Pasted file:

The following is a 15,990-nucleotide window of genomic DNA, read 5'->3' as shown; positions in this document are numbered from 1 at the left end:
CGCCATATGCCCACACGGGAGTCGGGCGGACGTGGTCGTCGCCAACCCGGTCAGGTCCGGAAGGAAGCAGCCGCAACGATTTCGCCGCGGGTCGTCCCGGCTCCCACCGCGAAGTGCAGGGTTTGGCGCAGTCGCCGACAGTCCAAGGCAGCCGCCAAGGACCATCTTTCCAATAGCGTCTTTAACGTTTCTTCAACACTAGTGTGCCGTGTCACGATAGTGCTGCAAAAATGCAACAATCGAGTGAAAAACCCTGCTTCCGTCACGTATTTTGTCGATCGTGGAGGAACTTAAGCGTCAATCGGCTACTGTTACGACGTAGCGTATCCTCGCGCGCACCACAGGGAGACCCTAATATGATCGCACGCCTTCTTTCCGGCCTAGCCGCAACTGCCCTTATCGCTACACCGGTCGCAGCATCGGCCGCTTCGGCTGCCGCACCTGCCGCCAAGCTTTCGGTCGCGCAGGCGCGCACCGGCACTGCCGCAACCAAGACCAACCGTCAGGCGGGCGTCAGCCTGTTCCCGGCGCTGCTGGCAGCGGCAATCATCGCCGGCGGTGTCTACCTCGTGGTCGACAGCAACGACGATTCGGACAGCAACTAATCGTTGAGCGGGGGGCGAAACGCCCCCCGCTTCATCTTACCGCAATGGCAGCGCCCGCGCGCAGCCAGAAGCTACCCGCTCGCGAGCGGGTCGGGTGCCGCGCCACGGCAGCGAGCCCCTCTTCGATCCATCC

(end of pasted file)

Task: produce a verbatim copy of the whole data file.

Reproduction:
The following is a 15,990-nucleotide window of genomic DNA, read 5'->3' as shown; positions in this document are numbered from 1 at the left end:
CGCCATATGCCCACACGGGAGTCGGGCGGACGTGGTCGTCGCCAACCCGGTCAGGTCCGGAAGGAAGCAGCCGCAACGATTTCGCCGCGGGTCGTCCCGGCTCCCACCGCGAAGTGCAGGGTTTGGCGCAGTCGCCGACAGTCCAAGGCAGCCGCCAAGGACCATCTTTCCAATAGCGTCTTTAACGTTTCTTCAACACTAGTGTGCCGTGTCACGATAGTGCTGCAAAAATGCAACAATCGAGTGAAAAACCCTGCTTCCGTCACGTATTTTGTCGATCGTGGAGGAACTTAAGCGTCAATCGGCTACTGTTACGACGTAGCGTATCCTCGCGCGCACCACAGGGAGACCCTAATATGATCGCACGCCTTCTTTCCGGCCTAGCCGCAACTGCCCTTATCGCTACACCGGTCGCAGCATCGGCCGCTTCGGCTGCCGCACCTGCCGCCAAGCTTTCGGTCGCGCAGGCGCGCACCGGCACTGCCGCAACCAAGACCAACCGTCAGGCGGGCGTCAGCCTGTTCCCGGCGCTGCTGGCAGCGGCAATCATCGCCGGCGGTGTCTACCTCGTGGTCGACAGCAACGACGATTCGGACAGCAACTAATCGTTGAGCGGGGGGCGAAACGCCCCCCGCTTCATCTTACCGCAATGGCAGCGCCCGCGCGCAGCCAGAAGCTACCCGCTCGCGAGCGGGTCGGGTGCCGCGCCACGGCAGCGAGCCCCTCTTCGATCCATCC